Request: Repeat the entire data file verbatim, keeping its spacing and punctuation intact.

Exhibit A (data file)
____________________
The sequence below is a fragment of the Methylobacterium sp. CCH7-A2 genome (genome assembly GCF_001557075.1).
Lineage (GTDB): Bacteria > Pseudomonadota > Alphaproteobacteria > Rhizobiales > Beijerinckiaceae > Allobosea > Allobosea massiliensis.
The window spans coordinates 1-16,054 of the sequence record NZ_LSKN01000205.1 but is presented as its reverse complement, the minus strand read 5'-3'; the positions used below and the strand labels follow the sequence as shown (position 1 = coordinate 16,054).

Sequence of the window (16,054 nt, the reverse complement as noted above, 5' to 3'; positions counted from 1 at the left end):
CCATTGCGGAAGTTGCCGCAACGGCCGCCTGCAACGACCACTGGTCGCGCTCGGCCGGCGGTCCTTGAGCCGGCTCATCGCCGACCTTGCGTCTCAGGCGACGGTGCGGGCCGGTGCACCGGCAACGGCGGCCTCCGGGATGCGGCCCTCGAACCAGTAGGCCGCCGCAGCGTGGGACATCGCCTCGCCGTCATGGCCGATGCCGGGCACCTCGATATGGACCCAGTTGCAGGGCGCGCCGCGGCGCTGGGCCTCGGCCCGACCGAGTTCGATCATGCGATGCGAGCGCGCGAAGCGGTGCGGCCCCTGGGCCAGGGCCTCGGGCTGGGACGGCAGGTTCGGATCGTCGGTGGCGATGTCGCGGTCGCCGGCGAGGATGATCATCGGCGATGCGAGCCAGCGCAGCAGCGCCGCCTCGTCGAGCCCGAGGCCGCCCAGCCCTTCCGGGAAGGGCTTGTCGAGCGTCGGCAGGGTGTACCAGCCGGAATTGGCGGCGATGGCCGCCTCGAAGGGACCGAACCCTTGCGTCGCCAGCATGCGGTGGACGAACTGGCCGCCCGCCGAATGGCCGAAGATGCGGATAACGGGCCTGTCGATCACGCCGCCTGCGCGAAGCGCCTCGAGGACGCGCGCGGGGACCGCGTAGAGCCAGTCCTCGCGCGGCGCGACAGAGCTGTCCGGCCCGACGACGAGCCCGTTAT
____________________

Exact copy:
The sequence below is a fragment of the Methylobacterium sp. CCH7-A2 genome (genome assembly GCF_001557075.1).
Lineage (GTDB): Bacteria > Pseudomonadota > Alphaproteobacteria > Rhizobiales > Beijerinckiaceae > Allobosea > Allobosea massiliensis.
The window spans coordinates 1-16,054 of the sequence record NZ_LSKN01000205.1 but is presented as its reverse complement, the minus strand read 5'-3'; the positions used below and the strand labels follow the sequence as shown (position 1 = coordinate 16,054).

Sequence of the window (16,054 nt, the reverse complement as noted above, 5' to 3'; positions counted from 1 at the left end):
CCATTGCGGAAGTTGCCGCAACGGCCGCCTGCAACGACCACTGGTCGCGCTCGGCCGGCGGTCCTTGAGCCGGCTCATCGCCGACCTTGCGTCTCAGGCGACGGTGCGGGCCGGTGCACCGGCAACGGCGGCCTCCGGGATGCGGCCCTCGAACCAGTAGGCCGCCGCAGCGTGGGACATCGCCTCGCCGTCATGGCCGATGCCGGGCACCTCGATATGGACCCAGTTGCAGGGCGCGCCGCGGCGCTGGGCCTCGGCCCGACCGAGTTCGATCATGCGATGCGAGCGCGCGAAGCGGTGCGGCCCCTGGGCCAGGGCCTCGGGCTGGGACGGCAGGTTCGGATCGTCGGTGGCGATGTCGCGGTCGCCGGCGAGGATGATCATCGGCGATGCGAGCCAGCGCAGCAGCGCCGCCTCGTCGAGCCCGAGGCCGCCCAGCCCTTCCGGGAAGGGCTTGTCGAGCGTCGGCAGGGTGTACCAGCCGGAATTGGCGGCGATGGCCGCCTCGAAGGGACCGAACCCTTGCGTCGCCAGCATGCGGTGGACGAACTGGCCGCCCGCCGAATGGCCGAAGATGCGGATAACGGGCCTGTCGATCACGCCGCCTGCGCGAAGCGCCTCGAGGACGCGCGCGGGGACCGCGTAGAGCCAGTCCTCGCGCGGCGCGACAGAGCTGTCCGGCCCGACGACGAGCCCGTTAT